STILLWATER, Okla. – Coach Josh Gregory was jubilant at the notion of tiny Augusta State winning its second straight NCAA men’s golf title, yet tearfully sad because it also meant saying goodbye.
Now, he and the rest of the team – including Gregory – will scatter.
“It was a bittersweet win,” Reed said. “We’re all glad to win, but at the same time we’re sad it’s over because that means all of us are going different directions and none of us are coming back.”
Even Gregory is set to become the next coach at his alma mater, SMU, and said it was his last day at Augusta State.
“This is storybook. This just doesn’t happen,” Gregory said. “You just don’t win two national championship and then get to go to your alma mater and coach.”
Reed needed only a double bogey to halve the 17th hole and win the championship after English hit his second shot into a lake left of the green. Reed, who played for the Bulldogs as a freshman, has helped turn Augusta State into a budding powerhouse, right in the shadows of Augusta National.
“I actually liked it because I felt really comfortable with the guys,” Reed said. “I played with them all the time from being there. We just had a great time.”
The Jaguars, who compete in Division II in all sports except golf, also got victories from Mitchell Krywulycz and Carter Newman to win the final match 3-2. Augusta State is the first team to win back-to-back titles since Houston did it in 1984 and 1985.
“If you don’t have players, it doesn’t matter what you can do. It doesn’t matter how big your budget is, how many private planes you have, how many scholarships you have,” Gregory said. “If you can find a way to get players that believe, that’s all that counts.”
Russell Henley and Bryden MacPherson won their matches for Georgia, which was seeking its third NCAA title. The Bulldogs previously won the title in 1999 and 2005 and were hoping to keep up the trend of a championship every six years.
The Bulldogs lose three seniors – team leaders English, Henley and Hudson Swafford.
“These guys gave us a lot of thrills this week. These guys are good players and they showed it this week. I am just glad they had a chance to go out with a chance to win a national championship,” Georgia coach Chris Haack said. “That was fun.”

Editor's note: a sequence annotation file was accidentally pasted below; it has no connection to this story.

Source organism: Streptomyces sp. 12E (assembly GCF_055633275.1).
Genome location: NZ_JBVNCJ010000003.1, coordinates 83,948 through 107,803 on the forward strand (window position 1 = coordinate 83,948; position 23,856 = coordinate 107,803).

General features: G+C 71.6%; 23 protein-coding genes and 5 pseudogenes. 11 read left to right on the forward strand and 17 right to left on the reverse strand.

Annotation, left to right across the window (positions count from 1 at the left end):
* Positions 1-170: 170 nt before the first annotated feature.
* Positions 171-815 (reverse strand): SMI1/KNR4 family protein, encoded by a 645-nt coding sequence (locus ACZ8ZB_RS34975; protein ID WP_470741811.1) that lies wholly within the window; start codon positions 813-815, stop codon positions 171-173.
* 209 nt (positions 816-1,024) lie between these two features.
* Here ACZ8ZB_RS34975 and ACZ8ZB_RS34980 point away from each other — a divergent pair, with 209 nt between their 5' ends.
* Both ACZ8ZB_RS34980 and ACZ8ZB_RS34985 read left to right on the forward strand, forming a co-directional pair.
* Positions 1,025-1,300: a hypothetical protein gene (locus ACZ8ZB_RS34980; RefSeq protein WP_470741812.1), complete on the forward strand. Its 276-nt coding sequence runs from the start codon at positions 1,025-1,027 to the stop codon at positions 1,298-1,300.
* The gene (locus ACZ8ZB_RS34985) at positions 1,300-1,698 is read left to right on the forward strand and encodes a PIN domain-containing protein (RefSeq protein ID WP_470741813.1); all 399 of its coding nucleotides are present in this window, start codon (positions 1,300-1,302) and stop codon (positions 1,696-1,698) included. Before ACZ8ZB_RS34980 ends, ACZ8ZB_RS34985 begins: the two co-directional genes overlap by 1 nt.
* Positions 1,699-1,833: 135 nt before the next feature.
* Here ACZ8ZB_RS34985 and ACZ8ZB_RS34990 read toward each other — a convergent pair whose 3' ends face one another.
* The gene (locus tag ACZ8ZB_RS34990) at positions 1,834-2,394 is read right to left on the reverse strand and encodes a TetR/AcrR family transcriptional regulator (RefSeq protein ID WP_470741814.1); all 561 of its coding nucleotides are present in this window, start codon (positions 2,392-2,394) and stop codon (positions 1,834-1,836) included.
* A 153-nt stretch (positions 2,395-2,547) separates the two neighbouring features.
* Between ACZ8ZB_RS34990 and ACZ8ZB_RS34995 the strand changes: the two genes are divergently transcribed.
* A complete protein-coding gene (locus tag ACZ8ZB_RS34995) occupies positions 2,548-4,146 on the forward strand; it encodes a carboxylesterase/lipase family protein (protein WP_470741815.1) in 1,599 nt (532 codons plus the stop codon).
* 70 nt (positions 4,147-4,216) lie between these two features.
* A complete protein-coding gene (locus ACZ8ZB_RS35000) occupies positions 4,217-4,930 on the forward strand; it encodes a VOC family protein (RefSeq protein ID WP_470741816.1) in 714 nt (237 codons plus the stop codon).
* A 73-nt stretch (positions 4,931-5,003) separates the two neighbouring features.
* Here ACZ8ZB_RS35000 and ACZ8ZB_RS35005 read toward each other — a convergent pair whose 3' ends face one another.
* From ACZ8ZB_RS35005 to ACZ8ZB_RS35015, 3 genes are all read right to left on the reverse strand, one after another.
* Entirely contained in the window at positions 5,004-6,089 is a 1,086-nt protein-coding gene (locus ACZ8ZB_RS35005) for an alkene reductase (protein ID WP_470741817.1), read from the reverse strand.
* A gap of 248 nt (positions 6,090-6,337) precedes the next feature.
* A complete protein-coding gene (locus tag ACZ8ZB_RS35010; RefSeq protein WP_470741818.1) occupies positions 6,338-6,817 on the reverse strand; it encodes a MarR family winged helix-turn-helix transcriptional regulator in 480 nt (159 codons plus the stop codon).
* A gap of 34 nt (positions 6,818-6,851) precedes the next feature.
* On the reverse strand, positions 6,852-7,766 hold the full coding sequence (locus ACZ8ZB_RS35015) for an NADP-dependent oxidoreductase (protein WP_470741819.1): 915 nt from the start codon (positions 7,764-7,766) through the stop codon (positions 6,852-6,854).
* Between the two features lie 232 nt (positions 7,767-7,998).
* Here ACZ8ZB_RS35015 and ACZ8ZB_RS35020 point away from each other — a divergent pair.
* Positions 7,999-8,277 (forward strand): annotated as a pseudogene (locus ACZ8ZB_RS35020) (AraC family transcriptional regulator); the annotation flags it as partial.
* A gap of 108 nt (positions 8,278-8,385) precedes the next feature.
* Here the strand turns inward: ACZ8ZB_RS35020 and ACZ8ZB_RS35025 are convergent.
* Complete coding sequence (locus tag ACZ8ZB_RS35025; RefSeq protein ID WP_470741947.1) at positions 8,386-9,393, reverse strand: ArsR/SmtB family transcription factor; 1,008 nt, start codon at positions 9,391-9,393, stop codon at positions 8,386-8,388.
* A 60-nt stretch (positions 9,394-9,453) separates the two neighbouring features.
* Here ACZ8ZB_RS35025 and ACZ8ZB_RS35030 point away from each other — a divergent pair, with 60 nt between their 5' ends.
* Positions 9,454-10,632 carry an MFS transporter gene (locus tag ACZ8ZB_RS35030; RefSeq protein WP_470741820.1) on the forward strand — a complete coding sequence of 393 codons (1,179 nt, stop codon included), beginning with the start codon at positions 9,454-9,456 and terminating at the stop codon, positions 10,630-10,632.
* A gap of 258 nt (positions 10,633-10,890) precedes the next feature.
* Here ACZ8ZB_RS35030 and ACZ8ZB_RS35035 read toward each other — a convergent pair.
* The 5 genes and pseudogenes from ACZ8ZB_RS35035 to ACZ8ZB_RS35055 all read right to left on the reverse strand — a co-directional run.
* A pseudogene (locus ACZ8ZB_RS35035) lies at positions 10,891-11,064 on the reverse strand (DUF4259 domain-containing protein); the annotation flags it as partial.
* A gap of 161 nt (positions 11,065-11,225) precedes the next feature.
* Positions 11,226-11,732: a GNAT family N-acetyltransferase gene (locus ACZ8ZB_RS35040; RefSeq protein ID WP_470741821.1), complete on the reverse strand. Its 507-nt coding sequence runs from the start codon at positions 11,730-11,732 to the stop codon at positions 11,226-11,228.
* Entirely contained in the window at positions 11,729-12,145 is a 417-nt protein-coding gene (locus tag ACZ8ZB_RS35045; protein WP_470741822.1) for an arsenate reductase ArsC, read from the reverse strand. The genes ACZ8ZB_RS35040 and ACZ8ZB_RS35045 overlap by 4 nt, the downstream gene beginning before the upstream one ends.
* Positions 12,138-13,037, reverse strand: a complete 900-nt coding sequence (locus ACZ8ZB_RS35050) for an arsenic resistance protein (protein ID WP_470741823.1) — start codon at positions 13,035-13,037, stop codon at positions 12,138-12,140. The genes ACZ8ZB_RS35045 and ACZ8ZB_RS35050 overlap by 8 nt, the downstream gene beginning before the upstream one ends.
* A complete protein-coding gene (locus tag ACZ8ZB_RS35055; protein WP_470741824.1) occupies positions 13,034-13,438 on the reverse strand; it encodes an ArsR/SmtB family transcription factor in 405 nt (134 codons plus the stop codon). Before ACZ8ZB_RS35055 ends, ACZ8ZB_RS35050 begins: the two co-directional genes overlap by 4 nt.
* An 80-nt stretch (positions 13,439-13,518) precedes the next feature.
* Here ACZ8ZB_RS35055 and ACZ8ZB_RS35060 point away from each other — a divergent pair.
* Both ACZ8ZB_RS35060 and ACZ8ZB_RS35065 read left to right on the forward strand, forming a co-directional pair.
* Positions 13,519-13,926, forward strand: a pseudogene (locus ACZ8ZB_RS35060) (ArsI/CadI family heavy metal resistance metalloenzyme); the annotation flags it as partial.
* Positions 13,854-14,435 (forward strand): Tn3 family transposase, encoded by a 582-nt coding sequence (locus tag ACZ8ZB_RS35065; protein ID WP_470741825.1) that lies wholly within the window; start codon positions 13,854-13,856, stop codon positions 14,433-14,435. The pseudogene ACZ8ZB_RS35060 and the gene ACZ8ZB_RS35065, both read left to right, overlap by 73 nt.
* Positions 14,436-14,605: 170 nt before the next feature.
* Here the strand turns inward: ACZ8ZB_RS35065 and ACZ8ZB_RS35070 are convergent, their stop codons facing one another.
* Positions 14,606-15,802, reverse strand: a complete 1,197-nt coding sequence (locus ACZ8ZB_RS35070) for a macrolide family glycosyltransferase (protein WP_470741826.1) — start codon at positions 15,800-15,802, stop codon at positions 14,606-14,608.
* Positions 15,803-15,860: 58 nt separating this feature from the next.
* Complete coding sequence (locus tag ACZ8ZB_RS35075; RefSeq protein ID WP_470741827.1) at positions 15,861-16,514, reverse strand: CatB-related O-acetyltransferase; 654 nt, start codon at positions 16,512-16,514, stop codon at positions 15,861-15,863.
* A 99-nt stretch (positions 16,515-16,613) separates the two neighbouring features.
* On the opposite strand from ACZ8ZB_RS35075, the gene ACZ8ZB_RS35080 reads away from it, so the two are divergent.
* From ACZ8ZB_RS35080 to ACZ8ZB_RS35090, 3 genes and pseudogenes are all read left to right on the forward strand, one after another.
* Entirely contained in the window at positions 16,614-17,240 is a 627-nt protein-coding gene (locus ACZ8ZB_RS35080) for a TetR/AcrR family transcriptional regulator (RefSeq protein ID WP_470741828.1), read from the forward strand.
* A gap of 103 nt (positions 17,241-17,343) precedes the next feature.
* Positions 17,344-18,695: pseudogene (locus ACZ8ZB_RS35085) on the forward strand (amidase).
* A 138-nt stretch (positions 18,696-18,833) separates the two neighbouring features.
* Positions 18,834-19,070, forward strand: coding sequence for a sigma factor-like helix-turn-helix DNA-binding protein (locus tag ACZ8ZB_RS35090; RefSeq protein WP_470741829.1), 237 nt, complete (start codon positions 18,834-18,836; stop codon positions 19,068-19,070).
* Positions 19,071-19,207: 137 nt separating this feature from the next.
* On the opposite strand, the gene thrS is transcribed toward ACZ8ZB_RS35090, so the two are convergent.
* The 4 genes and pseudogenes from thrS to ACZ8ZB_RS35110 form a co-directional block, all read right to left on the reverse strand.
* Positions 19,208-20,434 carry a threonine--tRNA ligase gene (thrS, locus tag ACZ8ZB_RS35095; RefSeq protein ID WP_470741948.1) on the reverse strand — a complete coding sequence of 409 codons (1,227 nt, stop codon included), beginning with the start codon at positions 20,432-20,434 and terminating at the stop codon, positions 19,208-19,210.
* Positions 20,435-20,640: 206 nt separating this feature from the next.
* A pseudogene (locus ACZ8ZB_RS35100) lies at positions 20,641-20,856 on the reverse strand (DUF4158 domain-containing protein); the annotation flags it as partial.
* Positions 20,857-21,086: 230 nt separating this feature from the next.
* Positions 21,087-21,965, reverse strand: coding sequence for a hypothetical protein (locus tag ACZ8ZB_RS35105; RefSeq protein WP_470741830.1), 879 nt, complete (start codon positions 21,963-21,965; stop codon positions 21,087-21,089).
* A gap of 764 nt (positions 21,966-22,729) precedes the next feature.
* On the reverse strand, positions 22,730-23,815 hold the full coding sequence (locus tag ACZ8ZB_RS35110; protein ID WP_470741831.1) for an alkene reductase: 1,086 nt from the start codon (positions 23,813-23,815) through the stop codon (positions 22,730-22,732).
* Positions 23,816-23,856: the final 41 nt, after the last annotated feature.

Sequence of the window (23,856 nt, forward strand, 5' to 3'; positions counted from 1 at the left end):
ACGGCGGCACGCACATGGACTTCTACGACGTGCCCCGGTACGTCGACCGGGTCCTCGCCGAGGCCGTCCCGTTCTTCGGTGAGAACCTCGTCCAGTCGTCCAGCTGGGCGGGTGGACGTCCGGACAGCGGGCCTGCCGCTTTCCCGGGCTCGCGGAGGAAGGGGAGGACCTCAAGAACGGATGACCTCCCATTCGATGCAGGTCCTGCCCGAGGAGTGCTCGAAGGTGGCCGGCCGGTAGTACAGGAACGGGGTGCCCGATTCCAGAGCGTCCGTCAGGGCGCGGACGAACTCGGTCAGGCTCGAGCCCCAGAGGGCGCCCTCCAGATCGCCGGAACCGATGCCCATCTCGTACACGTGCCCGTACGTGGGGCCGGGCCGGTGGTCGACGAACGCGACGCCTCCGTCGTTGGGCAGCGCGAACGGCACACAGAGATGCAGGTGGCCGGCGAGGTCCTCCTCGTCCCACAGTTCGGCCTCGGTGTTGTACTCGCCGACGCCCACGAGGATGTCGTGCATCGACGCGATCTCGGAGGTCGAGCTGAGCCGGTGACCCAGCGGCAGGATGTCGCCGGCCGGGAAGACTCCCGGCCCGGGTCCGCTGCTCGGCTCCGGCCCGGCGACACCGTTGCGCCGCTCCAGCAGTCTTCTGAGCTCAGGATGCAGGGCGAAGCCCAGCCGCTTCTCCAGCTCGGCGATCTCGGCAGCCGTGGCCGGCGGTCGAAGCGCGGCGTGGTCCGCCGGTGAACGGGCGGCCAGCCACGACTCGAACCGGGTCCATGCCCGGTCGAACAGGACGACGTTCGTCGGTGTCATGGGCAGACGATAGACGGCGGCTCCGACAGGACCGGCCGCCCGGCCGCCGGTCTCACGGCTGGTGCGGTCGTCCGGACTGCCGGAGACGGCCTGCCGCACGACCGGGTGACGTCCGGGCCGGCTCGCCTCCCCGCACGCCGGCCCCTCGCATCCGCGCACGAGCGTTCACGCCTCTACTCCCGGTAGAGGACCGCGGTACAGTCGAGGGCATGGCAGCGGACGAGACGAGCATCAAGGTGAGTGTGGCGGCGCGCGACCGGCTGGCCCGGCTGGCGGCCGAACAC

Reed never let English get ahead in what proved to be the deciding match, and didn’t even need a birdie on the back nine to do it. He took the lead for good when English double-bogeyed the par-4 10th and went 2-up when English bogeyed the par-4 13th.
Then, after English hit into the water on No. 17, Reed chipped over the green and then back on to close it out.
After finishing sixth in stroke play qualifying, Augusta State reached the finals by beating another in-state rival – Georgia Tech – and then taking down top-ranked Oklahoma State on its home course in a rematch of last year’s championship.
“We couldn’t have asked for it any better,” Reed said. “Those are the guys we wanted to play, and I was glad we actually got to be able to play them.”
Krywulycz, who rallied from 4-down to beat Oklahoma State’s Kevin Tway in the deciding match last year, prevented Swafford from making a similar rally this year. Swafford bogeyed the first four holes to immediately fall 4-down, then suddenly was back within 1-up by winning the last three holes on the front nine.
Swafford had a chance to take the match to the 18th, but he couldn’t capitalize after Krywulycz also hit his second shot into the water on No. 17. Krywulycz took a drop and got up and down for bogey, and Swafford halved the hole and lost 2 and 1.
Newman, who won in a playoff to get Augusta State to the finals, had a much easier time, winning 7 and 5 against T.J. Mitchell.
Mitchell never recovered after making double bogeys on the first two holes. He didn’t make a single birdie and added five more bogeys, allowing Newman to cruise to victory.